Although cryptocurrency is a younger asset class, its overall performance appears to be somewhat cyclical – just like its more established peers. In other words, it experiences ups and downs in a similar way to more traditional securities like stocks and bonds.
Despite being younger than most Gen Zers, cryptocurrency has already seen several major highs and lows characterized by high trading volume, wild volatility, and unfathomable gains and losses for those involved.
What is “crypto winter?” Where does the term come from?
When the value of the cryptocurrency market as a whole declines by a significant percentage over an extended period—usually led by major players like Bitcoin and Ethereum—many investors describe the downturn as “crypto winter.” Crypto winter is essentially the digital currency equivalent of a stock bear market.
The term was coined by South African data analyst and digital asset enthusiast Eugéne Etsebeth in 2018. At the time, Bitcoin, the most popular cryptocurrency and largest by market capitalization, fell from a 2017 peak of nearly $15,000, eventually bottoming out near $3,500 in early 2019. .
Many have speculated that the inspiration for the term may have come in part from the popular HBO fantasy series, Game of Thronesin which the central motif of the coming winter is of unusual length and sharpness.
How long do crypto winters last?
If cryptocurrency behaves like other asset classes (which it seems to, but with even greater volatility), then crypto winters, like bear markets, are likely to come in all shapes and sizes. Since cryptocurrency hasn’t been around that long, we don’t have that much data to look at.
The crypto winter that led to the coining of the term lasted for almost three years, from the beginning of 2018 to the end of 2020. At that point, crypto began to skyrocket, and Bitcoin surpassed $60,000 in mid-March 2021.
This was followed by a much shorter fall in the prices of crypto currencies, which lasted from the beginning of May to the middle of August of the same year. That dip was so short-lived, however, that some would probably hesitate to call it a true crypto winter, rather than simply calling it a pullback (which is interesting because this dip was very close to the actual duration of the winter of about 4 months).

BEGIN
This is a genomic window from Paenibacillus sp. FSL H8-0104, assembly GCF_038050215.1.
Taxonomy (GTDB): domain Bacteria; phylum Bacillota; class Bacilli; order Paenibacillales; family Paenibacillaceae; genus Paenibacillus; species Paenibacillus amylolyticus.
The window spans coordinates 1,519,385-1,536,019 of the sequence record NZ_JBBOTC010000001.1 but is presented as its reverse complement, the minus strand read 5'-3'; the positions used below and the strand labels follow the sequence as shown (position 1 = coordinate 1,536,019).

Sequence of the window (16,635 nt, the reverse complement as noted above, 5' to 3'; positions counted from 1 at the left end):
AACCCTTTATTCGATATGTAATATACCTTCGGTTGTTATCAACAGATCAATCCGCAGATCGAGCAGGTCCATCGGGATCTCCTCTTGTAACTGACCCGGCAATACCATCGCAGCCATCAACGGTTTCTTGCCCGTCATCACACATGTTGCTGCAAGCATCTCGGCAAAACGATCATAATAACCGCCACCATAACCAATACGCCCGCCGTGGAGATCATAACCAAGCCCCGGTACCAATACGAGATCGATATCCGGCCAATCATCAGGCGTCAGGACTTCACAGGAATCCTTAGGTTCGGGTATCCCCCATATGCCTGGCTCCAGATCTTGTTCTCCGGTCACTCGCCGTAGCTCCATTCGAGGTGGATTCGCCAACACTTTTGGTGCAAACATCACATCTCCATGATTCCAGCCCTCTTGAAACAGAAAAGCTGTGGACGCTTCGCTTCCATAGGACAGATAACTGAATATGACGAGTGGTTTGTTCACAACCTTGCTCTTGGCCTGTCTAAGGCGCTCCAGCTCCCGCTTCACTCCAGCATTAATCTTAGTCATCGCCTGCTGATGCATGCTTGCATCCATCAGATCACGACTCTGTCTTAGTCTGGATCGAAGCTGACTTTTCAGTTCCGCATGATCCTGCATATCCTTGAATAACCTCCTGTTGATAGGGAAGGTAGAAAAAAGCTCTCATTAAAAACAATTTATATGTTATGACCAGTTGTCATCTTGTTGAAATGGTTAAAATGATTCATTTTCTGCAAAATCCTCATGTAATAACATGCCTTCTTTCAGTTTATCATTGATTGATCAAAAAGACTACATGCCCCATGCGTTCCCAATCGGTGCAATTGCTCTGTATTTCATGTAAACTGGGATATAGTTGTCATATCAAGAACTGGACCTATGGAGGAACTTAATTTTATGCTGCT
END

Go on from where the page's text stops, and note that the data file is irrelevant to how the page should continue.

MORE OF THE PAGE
The crypto market began to fall again in late 2021, with Bitcoin falling from a mid-November high of nearly $65,000 to a low of around $17,000 in mid-November 2022. By the end of January 2023, the crypto market has yet to recover.
Crypto winter timeline
- From the beginning of 2018 to the end of 2020 (~3 years)
- From the beginning of May to the middle of August 2021 (~3.5 months)
- Beginning 2022 to date (1 year and beyond)
What causes crypto winters?
Like most large-scale phenomena, crypto winters do not have a single cause, and different crypto winters are likely the result of different circumstances. That said, there are a number of factors that can reasonably be expected to contribute to a downturn in the crypto market.
- Inflation and rising interest rates: When the inflation rate rises and the Federal Reserve raises interest rates in response, investors tend to move their money from riskier investments like tech stocks and cryptocurrencies to safer interest-paying assets like bonds and preferred stocks. This leads to a fall in the prices of riskier assets. Rising interest rates and general economic malaise are likely among the biggest factors contributing to the cryptocurrency’s decline.